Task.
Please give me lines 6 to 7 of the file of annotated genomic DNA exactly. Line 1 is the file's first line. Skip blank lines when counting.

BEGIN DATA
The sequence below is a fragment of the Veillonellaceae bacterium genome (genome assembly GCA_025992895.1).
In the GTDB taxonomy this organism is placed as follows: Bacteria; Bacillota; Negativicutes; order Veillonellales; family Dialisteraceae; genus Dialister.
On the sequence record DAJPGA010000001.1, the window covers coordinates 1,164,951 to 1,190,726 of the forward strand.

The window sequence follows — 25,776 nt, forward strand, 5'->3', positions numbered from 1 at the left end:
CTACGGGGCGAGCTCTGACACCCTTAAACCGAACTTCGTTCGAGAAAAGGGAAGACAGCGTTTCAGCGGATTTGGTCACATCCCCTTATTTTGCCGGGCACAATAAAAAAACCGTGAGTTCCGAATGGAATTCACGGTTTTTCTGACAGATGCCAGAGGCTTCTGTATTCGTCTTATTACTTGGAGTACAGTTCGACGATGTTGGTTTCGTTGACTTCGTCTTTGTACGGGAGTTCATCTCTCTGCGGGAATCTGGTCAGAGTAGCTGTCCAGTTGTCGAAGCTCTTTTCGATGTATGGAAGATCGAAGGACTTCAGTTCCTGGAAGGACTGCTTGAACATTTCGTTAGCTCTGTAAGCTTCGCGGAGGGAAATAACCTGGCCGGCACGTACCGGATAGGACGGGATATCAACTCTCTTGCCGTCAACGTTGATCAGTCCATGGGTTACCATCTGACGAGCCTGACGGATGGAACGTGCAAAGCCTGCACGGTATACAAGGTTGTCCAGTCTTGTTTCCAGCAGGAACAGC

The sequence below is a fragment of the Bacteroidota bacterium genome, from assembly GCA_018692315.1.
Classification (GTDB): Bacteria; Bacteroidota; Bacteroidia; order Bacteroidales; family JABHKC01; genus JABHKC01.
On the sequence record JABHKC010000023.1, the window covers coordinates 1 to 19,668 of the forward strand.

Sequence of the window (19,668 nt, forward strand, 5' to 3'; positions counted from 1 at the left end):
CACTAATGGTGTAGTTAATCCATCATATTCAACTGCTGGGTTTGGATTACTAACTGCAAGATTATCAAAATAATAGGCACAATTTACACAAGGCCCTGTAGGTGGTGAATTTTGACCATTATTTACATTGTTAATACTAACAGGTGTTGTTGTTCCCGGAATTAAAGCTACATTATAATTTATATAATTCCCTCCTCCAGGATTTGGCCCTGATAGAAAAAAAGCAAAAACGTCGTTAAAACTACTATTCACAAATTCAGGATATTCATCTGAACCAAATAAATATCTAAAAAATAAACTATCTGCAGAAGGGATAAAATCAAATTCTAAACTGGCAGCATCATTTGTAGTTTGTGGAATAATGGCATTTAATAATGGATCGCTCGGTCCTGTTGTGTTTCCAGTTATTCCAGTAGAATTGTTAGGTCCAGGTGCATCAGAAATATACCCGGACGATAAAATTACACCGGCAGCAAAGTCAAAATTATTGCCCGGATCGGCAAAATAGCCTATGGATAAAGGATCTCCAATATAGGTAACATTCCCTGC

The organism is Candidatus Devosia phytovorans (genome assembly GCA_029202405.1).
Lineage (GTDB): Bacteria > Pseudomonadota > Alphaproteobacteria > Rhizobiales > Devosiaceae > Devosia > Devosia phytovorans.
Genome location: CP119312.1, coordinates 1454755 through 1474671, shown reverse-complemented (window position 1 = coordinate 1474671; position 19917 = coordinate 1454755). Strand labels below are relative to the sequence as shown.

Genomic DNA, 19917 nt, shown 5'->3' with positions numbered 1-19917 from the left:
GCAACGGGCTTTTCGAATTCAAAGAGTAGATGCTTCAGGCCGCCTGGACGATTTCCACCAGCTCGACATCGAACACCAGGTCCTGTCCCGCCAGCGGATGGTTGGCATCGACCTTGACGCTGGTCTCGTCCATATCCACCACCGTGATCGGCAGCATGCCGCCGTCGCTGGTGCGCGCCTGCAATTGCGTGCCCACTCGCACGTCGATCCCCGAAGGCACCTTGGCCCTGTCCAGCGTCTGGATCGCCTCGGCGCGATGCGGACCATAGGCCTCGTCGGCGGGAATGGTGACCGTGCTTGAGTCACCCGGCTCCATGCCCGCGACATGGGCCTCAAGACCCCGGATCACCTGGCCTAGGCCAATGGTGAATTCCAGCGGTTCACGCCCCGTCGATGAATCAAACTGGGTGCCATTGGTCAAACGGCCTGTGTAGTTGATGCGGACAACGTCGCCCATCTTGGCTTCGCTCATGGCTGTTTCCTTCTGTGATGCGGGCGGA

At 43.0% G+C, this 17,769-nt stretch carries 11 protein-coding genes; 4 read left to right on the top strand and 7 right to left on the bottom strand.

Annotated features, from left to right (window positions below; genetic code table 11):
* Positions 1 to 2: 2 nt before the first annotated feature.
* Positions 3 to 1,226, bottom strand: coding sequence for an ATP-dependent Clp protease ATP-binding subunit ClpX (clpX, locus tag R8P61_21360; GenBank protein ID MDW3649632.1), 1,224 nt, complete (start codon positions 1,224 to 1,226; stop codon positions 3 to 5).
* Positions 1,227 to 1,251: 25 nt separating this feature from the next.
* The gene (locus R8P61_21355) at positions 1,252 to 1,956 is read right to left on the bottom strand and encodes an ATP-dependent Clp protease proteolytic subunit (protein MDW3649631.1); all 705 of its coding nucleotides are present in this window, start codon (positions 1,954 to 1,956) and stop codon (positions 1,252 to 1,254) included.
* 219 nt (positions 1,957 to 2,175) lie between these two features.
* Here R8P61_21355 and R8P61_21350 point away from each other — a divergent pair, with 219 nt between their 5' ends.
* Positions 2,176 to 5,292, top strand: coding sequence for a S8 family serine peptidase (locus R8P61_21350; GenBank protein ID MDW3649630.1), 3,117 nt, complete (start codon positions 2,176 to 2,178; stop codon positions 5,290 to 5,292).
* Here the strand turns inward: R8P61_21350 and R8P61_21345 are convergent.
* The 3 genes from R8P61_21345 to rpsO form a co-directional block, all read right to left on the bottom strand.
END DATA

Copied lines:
The sequence below is a fragment of the Bacteroidota bacterium genome, from assembly GCA_018692315.1.
Classification (GTDB): Bacteria; Bacteroidota; Bacteroidia; order Bacteroidales; family JABHKC01; genus JABHKC01.